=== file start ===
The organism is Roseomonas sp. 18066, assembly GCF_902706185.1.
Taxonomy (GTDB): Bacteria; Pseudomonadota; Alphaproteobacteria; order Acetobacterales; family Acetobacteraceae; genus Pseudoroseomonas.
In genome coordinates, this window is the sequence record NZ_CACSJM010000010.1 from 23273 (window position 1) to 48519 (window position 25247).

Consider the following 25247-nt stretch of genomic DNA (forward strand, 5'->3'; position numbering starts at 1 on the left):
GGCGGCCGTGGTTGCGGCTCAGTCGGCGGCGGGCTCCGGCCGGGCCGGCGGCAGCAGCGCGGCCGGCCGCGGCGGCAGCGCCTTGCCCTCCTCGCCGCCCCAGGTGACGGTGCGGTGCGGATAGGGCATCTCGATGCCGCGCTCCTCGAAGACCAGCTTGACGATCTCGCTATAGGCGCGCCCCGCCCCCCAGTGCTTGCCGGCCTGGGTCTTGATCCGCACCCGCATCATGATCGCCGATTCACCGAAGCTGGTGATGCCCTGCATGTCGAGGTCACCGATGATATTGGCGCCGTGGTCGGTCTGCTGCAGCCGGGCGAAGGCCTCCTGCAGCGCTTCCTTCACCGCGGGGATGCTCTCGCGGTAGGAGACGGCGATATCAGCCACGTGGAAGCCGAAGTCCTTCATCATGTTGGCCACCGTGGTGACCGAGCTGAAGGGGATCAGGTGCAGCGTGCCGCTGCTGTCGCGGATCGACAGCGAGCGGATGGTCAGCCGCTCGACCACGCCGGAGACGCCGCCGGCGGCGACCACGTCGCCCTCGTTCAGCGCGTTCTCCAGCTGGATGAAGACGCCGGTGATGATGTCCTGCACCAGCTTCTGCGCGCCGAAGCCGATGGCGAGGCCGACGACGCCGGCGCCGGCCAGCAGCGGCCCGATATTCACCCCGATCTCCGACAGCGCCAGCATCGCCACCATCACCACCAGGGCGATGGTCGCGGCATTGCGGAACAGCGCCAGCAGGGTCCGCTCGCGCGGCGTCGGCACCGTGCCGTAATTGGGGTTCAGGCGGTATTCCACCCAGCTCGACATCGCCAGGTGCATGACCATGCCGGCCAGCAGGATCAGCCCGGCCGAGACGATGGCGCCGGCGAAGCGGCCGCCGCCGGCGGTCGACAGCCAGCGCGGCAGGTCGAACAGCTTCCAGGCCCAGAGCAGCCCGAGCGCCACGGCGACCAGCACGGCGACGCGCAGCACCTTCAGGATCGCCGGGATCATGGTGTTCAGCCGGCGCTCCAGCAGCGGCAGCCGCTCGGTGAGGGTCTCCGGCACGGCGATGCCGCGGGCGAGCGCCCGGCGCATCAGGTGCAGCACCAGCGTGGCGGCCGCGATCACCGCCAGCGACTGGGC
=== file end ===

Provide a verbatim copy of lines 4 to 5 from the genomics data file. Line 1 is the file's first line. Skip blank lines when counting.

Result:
Consider the following 25247-nt stretch of genomic DNA (forward strand, 5'->3'; position numbering starts at 1 on the left):
GGCGGCCGTGGTTGCGGCTCAGTCGGCGGCGGGCTCCGGCCGGGCCGGCGGCAGCAGCGCGGCCGGCCGCGGCGGCAGCGCCTTGCCCTCCTCGCCGCCCCAGGTGACGGTGCGGTGCGGATAGGGCATCTCGATGCCGCGCTCCTCGAAGACCAGCTTGACGATCTCGCTATAGGCGCGCCCCGCCCCCCAGTGCTTGCCGGCCTGGGTCTTGATCCGCACCCGCATCATGATCGCCGATTCACCGAAGCTGGTGATGCCCTGCATGTCGAGGTCACCGATGATATTGGCGCCGTGGTCGGTCTGCTGCAGCCGGGCGAAGGCCTCCTGCAGCGCTTCCTTCACCGCGGGGATGCTCTCGCGGTAGGAGACGGCGATATCAGCCACGTGGAAGCCGAAGTCCTTCATCATGTTGGCCACCGTGGTGACCGAGCTGAAGGGGATCAGGTGCAGCGTGCCGCTGCTGTCGCGGATCGACAGCGAGCGGATGGTCAGCCGCTCGACCACGCCGGAGACGCCGCCGGCGGCGACCACGTCGCCCTCGTTCAGCGCGTTCTCCAGCTGGATGAAGACGCCGGTGATGATGTCCTGCACCAGCTTCTGCGCGCCGAAGCCGATGGCGAGGCCGACGACGCCGGCGCCGGCCAGCAGCGGCCCGATATTCACCCCGATCTCCGACAGCGCCAGCATCGCCACCATCACCACCAGGGCGATGGTCGCGGCATTGCGGAACAGCGCCAGCAGGGTCCGCTCGCGCGGCGTCGGCACCGTGCCGTAATTGGGGTTCAGGCGGTATTCCACCCAGCTCGACATCGCCAGGTGCATGACCATGCCGGCCAGCAGGATCAGCCCGGCCGAGACGATGGCGCCGGCGAAGCGGCCGCCGCCGGCGGTCGACAGCCAGCGCGGCAGGTCGAACAGCTTCCAGGCCCAGAGCAGCCCGAGCGCCACGGCGACCAGCACGGCGACGCGCAGCACCTTCAGGATCGCCGGGATCATGGTGTTCAGCCGGCGCTCCAGCAGCGGCAGCCGCTCGGTGAGGGTCTCCGGCACGGCGATGCCGCGGGCGAGCGCCCGGCGCATCAGGTGCAGCACCAGCGTGGCGGCCGCGATCACCGCCAGCGACTGGGC